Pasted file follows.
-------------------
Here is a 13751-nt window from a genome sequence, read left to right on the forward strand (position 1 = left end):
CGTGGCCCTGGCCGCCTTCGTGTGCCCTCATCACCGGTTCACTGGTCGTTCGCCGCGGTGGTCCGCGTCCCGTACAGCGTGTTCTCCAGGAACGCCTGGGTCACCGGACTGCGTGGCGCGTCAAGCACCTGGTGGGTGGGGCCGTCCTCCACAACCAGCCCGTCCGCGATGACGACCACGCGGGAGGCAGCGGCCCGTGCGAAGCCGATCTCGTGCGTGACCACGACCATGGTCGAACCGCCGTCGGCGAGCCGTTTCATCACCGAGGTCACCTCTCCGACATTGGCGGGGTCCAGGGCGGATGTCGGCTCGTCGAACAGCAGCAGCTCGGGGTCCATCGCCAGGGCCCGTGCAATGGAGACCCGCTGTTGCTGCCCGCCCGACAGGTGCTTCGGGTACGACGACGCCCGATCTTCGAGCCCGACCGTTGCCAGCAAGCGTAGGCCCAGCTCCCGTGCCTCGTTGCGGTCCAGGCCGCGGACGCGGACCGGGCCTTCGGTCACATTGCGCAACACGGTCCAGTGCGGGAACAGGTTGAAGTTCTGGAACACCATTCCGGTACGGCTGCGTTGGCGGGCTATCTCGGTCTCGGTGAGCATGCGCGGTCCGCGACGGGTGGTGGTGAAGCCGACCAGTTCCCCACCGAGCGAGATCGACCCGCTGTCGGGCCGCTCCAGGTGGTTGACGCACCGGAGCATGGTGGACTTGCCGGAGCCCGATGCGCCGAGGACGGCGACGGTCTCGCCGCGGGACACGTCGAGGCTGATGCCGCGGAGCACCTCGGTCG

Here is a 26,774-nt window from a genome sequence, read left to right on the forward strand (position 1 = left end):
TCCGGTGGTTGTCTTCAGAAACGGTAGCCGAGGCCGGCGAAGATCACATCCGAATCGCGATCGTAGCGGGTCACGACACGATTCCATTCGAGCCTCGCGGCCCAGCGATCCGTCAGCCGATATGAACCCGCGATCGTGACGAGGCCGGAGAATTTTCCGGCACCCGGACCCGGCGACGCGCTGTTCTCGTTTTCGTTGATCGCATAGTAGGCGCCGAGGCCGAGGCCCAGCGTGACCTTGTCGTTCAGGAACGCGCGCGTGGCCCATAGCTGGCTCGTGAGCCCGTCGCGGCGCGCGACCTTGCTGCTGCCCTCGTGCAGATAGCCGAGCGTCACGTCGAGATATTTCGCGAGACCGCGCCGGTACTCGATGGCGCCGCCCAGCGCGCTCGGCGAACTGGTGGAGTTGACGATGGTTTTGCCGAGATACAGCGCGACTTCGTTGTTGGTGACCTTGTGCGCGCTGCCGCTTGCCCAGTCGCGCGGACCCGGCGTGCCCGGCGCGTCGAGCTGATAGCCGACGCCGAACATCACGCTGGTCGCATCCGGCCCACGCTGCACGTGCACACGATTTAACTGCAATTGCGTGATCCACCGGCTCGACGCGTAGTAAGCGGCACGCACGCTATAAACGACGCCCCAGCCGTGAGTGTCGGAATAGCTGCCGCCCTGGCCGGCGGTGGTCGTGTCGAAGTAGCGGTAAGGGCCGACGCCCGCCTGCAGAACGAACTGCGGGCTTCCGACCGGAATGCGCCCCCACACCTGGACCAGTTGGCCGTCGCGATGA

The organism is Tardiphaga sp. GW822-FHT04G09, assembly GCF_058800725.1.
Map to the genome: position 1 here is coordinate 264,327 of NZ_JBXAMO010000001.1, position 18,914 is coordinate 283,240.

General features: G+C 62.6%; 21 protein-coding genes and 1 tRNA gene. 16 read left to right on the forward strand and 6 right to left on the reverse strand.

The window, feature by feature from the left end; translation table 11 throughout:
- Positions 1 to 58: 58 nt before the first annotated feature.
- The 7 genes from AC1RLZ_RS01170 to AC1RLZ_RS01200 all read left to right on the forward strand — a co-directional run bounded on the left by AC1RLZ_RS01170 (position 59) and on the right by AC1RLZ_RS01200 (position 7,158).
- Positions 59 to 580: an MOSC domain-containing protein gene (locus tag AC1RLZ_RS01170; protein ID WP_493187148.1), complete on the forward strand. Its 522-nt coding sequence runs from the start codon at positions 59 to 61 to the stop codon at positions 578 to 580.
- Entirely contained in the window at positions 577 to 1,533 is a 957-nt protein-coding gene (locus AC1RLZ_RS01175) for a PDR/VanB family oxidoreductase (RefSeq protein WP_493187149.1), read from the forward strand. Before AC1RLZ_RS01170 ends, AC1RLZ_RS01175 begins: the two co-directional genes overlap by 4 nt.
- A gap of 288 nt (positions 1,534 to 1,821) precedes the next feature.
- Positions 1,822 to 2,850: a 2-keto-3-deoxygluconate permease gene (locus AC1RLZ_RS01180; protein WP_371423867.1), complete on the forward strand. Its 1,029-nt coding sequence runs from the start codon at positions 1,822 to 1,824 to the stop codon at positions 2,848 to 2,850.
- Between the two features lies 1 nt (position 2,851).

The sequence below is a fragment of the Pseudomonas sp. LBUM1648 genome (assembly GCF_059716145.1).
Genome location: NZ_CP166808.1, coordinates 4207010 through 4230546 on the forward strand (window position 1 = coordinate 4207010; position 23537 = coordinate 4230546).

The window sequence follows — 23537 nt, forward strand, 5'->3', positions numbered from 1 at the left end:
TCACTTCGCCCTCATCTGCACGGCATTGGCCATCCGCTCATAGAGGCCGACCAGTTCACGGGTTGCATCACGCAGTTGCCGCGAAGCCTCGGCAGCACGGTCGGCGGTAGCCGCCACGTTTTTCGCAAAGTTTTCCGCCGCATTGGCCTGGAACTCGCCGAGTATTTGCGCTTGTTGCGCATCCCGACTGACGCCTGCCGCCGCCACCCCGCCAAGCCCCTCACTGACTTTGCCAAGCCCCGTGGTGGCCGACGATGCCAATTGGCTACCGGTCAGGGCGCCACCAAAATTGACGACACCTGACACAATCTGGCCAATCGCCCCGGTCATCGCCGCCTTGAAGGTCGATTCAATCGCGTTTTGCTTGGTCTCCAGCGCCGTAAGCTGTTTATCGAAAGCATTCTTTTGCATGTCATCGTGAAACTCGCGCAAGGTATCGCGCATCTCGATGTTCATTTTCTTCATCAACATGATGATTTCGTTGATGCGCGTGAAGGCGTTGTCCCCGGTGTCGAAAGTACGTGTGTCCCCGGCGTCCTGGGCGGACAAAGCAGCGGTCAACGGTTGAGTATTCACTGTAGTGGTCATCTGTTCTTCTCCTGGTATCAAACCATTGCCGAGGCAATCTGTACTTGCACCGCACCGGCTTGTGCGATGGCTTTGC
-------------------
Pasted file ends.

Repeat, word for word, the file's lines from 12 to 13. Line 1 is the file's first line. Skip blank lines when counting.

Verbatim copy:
- Entirely contained in the window at positions 577 to 1,533 is a 957-nt protein-coding gene (locus AC1RLZ_RS01175) for a PDR/VanB family oxidoreductase (RefSeq protein WP_493187149.1), read from the forward strand. Before AC1RLZ_RS01170 ends, AC1RLZ_RS01175 begins: the two co-directional genes overlap by 4 nt.
- A gap of 288 nt (positions 1,534 to 1,821) precedes the next feature.